Spruik

Cockburn Gazette - - DRIVEWAY -

FEW cars hit the mar­ket with such great ex­pec­ta­tions as a new 3 Se­ries.

It made BMW’s rep­u­ta­tion as ‘The Ul­ti­mate Driv­ing Ma­chine’ and has long been the sedan that other man­u­fac­tur­ers, and road testers, use as a com­par­a­tive bench­mark.

BMW lost the plot with the 3 dur­ing the mid­noughties as it took the car into the dig­i­tally con­trolled age, in the process dis­solv­ing its defin­ing, in­ti­mate con­nec­tion be­tween driver, car and road.

At the same time, Mercedes lifted its game with the C-Class and in 2010 took best car hon­ours.

So this new sev­en­th­gen­er­a­tion 3 Se­ries is on a mis­sion, as stated by BMW, to re­gain that Ul­ti­mate Driv­ing Ma­chine feel­ing.

It all starts with the plat­form, the base body struc­ture.

The new 3 Se­ries is larger, lighter and con­sid­er­ably stronger than its pre­de­ces­sor.

It rolls on new sus­pen­sion with stiffer springs and con­tin­u­ously vari­able dampers, de­signed to de­liver greater con­trol over wheel move­ment and a com­pli­ant ride.

BMW’s holy grail 50-50 front-to-rear weight dis­tri­bu­tion a given.

Prices start at $67,900 for the 320d, which runs a 140kW/400Nm 2.0-litre twin-turbo diesel, matched with a stan­dard eight­speed au­to­matic. The 330i we’re in to­day is $70,900.

Up front is a 2.0-litre turbo (190kW/400Nm) that launches its lithe 1433kg from rest to 100km/h in a claimed 5.8 sec­onds.

You can, of course, go troppo on the op­tions list but, un­usu­ally for a premium Ger­man car, the 330i shapes up as a no-op­tion­sre­quired per­for­mance drive straight out of the box.

Stan­dard are the eight­speeder with sportier shift map­ping, adap­tive M sus­pen­sion with ad­justable dampers and 10mm lower ride height and M Sport brakes.

If you need to spend more, tick the $2600 M Sport lock­ing rear diff op­tion. Adap­tive, swiv­el­ling LED head­lights are also in­cluded.

It’s se­ri­ously deluxe in the 330i’s cabin, with beau­ti­ful Ver­nasca leather-up­hol­stered, power-ad­justable sports seats, dark roof lin­ing, tex­tured alu­minium trim, an all-dig­i­tal, con­fig­urable 12.3-inch in­stru­ment panel, the lat­est ver­sion of BMW’s iDrive in­fo­tain­ment, headup dis­play, wire­less phone charg­ing and smart­phone­ac­ti­vated lock­ing and un­lock­ing.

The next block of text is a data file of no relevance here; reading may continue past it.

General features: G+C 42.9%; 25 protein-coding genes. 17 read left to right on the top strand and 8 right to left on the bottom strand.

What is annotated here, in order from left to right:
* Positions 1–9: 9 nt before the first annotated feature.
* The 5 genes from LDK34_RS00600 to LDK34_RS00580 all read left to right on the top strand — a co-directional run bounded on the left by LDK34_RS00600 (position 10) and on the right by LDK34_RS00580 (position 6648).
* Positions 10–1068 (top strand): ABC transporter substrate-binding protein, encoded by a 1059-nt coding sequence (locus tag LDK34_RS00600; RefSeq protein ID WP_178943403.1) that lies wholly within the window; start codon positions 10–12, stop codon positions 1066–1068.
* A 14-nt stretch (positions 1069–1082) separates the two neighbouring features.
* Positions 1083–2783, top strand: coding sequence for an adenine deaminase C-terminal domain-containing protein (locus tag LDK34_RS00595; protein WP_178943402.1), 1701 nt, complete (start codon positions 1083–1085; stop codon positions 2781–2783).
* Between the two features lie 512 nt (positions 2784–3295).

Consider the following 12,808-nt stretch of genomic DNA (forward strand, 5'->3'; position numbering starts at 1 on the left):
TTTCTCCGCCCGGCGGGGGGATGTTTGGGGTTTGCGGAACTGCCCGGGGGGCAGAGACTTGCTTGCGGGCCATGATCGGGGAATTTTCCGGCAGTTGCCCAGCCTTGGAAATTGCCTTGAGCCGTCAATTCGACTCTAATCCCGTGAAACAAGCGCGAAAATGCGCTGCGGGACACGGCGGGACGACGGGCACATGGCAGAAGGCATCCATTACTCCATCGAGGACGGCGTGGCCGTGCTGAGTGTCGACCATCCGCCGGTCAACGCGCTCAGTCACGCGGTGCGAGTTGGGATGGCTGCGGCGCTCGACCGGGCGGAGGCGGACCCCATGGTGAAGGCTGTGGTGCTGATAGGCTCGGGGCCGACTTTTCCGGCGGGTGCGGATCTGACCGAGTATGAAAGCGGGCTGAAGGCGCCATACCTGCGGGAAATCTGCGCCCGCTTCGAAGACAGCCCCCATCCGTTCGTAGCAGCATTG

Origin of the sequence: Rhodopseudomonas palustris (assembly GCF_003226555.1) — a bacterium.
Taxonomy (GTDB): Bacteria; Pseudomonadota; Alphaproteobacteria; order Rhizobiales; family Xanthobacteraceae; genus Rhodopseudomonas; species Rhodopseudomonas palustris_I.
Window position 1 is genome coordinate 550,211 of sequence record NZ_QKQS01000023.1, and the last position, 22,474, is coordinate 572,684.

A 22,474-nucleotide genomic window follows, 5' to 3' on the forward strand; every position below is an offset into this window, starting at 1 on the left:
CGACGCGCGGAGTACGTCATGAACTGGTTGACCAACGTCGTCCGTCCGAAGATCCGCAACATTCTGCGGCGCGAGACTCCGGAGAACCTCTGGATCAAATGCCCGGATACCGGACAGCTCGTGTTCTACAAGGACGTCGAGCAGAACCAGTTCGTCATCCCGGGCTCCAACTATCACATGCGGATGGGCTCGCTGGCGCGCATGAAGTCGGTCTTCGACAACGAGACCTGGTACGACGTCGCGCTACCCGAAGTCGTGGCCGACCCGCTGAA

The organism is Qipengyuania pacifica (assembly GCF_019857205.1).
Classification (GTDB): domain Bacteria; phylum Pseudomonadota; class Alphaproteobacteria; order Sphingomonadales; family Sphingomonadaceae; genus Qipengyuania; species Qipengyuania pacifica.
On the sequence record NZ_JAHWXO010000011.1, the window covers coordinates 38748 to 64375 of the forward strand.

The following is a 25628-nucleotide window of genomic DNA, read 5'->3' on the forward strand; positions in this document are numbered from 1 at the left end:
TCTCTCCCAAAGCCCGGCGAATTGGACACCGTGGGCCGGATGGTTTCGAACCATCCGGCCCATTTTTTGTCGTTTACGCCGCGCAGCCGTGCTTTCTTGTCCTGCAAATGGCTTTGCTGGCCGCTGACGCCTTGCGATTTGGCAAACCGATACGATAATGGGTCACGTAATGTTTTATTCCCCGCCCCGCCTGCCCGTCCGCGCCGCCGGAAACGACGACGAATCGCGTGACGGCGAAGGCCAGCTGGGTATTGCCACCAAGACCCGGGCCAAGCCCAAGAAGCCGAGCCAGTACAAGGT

Com­fort set­ting in the new model is ex­actly that, with much im­proved ab­sorbency at low speeds.

BMW own­ers will im­me­di­ately feel at home in the sig­na­ture twin cock­pit, with sporty driv­ing po­si­tion and firm, sup­port­ive seat­ing. It’s the best in the busi­ness.

BMW still has no au­ton­o­mous emer­gency brak­ing on the base 320d.

It is stan­dard on the 330i, along with adap­tive cruise, semi-au­ton­o­mous steer­ing/lane keep­ing and sur­round cam­eras.

At all times the car re­sponds pre­cisely and pre­dictably to your in­puts.

The steer­ing in par­tic­u­lar is a high­light. Sharp, tac­tile and in­tu­itive, more than any other as­pect of the car it shows that BMW has re­dis­cov­ered the 3’s driver-first fo­cus.

In Eco and Com­fort modes, the 2.0-litre also re­turns great fuel econ­omy.

It will do 5L/100km on the high­way at a steady 100km/h and sin­gle fig­ures in town, as­sisted by au­to­matic stop-start.

Ver­dict: The Ul­ti­mate Driv­ing Ma­chine is back. If I didn’t drive other peo­ple’s cars for a liv­ing, I could be very happy with one of these.

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